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Creating a Park

The Salt Marsh Trail and the harbour on a sunny day

The Salt Marsh Trail in modern times makes up part of the Cole Harbour-Lawrencetown Coastal Heritage Park System. 2018. Courtesy of Cynthia Hepburn.

One of the early successes of the Cole Harbour Rural Heritage Society was getting the county council to give two pieces of privately owned land at the head of the harbour special area designation. This offered some protection, as any development would have to meet certain criteria and have special approval.  Nearly 50 years later these properties, now part of Halifax Regional Municipality (HRM), remain undeveloped. The greatest challenge was to bring the harbour and its lands to the attention of not only the decision makers at three levels of government, but also to the community of Cole Harbour and the entire region. All would benefit from the preservation and long-term protection of the harbour whether they ever realized it or not. It was an uphill battle all the way, especially in the 1970s and 1980s. With unrelenting dedication and perseverance, its promoters gradually planted the idea into the subconscious, and increasingly into the thoughts of more and more people. This succeeded to the extent that many of the politicians and others of influence were beginning to think a park was their idea.

A bridge over the salt marsh and fog

The railway bridge across the marsh, now part of the Salt Marsh Trail. 2016. Courtesy of Marilyn Burford.

The Department of Natural Resources took the first big step when they created the park at Rainbow Haven Beach. To the east of the harbour, the long, sandy beach at Lawrencetown also became a provincial park. There was no rush to proceed any farther with park designation, although by now much more of the land around the harbour, and the causeway across the middle, had been acquired by the provincial government to be held in reserve. There was one part of this land, along the western side of the harbour and bordered by Bissett Road, that cried out for park designation. Repeated approaches were made to the province, but they held back, cognizant of the increased costs and responsibilities that would be incurred if the land became a park. In the 1990s, with the Trans Canada Trail becoming a reality, there were others in the community taking an interest in having this land become a park and creating walking trails. Meetings initiated by the CHRHS drew in others, and a new organisation was formed: the Cole Harbour Parks and Trails Association (CHPTA). In due course, the goal was achieved, and the Cole Harbour Heritage Park came into being. On the old railway line across the harbour, which hadn’t carried a train since 1980, the tracks were lifted, and it became the Salt Marsh Trail, a part of the Trans Canada Trail, which constitutes the most recent harbour crossing. All the provincial park lands around the harbour are collectively known as the Cole Harbour-Lawrencetown Coastal Heritage Park.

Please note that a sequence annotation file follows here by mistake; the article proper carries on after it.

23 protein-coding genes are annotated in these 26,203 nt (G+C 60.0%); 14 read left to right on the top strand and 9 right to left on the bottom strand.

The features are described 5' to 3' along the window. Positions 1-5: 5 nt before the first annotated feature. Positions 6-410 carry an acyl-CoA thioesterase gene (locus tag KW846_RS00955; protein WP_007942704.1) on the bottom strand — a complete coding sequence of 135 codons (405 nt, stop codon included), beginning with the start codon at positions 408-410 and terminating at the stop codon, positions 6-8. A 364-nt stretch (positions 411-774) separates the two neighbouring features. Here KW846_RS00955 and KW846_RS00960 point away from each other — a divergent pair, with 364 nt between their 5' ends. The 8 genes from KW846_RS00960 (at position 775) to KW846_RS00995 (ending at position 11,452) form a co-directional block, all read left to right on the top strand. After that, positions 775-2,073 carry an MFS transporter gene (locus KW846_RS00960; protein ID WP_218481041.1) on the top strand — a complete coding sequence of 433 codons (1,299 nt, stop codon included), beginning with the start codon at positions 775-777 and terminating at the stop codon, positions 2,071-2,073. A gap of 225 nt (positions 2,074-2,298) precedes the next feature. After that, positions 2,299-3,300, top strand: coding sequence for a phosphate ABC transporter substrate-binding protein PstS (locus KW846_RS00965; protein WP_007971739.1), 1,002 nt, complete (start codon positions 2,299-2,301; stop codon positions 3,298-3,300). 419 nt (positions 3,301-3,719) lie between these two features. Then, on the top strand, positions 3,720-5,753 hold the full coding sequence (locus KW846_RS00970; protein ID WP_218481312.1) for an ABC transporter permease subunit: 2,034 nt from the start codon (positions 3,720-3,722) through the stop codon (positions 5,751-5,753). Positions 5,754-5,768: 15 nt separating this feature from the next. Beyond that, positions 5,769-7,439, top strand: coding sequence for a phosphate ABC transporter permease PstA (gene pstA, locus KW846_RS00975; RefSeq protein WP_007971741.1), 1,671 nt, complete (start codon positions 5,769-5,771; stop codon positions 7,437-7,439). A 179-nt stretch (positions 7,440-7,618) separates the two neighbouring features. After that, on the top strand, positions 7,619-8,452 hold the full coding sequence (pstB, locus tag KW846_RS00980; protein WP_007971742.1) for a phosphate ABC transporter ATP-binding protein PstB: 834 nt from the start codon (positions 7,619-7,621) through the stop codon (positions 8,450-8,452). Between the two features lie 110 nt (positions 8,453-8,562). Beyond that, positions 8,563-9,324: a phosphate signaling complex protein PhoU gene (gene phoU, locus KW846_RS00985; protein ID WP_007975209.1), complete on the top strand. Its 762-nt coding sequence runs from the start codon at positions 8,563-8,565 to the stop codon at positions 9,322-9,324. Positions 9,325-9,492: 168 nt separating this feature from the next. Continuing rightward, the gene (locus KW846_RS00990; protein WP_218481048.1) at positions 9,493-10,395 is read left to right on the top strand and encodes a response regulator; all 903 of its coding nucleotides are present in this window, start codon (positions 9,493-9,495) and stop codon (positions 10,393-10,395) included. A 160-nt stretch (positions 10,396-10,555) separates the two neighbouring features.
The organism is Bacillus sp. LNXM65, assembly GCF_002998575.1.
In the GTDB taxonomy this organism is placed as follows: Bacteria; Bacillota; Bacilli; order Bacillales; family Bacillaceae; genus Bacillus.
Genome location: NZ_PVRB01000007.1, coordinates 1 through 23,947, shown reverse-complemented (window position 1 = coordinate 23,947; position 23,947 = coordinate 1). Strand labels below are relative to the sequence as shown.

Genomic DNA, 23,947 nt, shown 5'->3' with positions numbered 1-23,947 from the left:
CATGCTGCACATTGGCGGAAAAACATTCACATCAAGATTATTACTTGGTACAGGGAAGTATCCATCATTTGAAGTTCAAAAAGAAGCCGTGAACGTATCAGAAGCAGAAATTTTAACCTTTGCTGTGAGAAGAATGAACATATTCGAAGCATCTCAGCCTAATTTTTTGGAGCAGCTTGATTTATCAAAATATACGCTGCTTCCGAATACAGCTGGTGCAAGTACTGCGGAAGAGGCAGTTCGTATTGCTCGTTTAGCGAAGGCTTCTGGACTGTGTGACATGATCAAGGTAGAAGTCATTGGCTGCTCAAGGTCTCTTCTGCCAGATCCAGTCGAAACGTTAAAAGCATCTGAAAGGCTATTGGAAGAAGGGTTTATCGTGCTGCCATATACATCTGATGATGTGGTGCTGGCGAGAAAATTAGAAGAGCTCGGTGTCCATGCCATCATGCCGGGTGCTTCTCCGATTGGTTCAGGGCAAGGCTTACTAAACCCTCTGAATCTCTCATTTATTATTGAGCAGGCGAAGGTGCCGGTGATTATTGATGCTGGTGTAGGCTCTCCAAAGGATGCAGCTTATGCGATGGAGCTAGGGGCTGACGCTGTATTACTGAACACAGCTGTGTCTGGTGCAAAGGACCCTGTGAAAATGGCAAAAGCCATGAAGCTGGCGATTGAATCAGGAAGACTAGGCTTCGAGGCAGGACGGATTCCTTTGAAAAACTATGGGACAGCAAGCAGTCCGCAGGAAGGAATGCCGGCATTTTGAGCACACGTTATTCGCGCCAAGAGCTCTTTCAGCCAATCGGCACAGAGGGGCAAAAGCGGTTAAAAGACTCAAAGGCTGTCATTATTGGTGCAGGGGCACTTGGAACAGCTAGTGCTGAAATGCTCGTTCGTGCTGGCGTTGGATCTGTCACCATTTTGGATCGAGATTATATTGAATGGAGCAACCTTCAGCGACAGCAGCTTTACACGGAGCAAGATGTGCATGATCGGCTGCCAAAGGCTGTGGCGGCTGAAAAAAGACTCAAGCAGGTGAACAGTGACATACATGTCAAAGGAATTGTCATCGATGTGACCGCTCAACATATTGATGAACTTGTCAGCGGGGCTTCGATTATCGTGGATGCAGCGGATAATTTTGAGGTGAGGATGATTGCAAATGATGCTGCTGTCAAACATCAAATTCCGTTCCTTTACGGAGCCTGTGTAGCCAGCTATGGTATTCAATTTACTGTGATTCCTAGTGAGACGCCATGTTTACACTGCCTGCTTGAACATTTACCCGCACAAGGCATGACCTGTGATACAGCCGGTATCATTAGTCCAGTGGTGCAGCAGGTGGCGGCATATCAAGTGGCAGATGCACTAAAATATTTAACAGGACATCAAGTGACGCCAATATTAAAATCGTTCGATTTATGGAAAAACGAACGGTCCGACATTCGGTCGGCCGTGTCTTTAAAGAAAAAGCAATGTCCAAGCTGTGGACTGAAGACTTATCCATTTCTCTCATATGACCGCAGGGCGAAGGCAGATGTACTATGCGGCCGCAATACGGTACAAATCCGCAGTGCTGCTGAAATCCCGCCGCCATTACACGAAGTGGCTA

The Salt Marsh and trees on a sunny day

The Salt Marsh, 2018. Courtesy of Shaun Yantha.

Part of the early efforts to lay the groundwork for a park involved bringing in local naturalists who identified the wildlife around the harbour. Scientists also played a role by conducting the research, at the instigation of the CHRHS, that established conclusively that the estuary could not handle increased sewage discharge, or increased silting. One of the most important contributions to the salt marsh and its surrounding lands was the gift of the entire water-covered, formerly dyked land by the descendants of Peter McNab Kuhn, in 1998. It was surveyed at the time, and deemed to contain 2,315 acres. So the Peter McNab Kuhn Wildlife Management Area was born.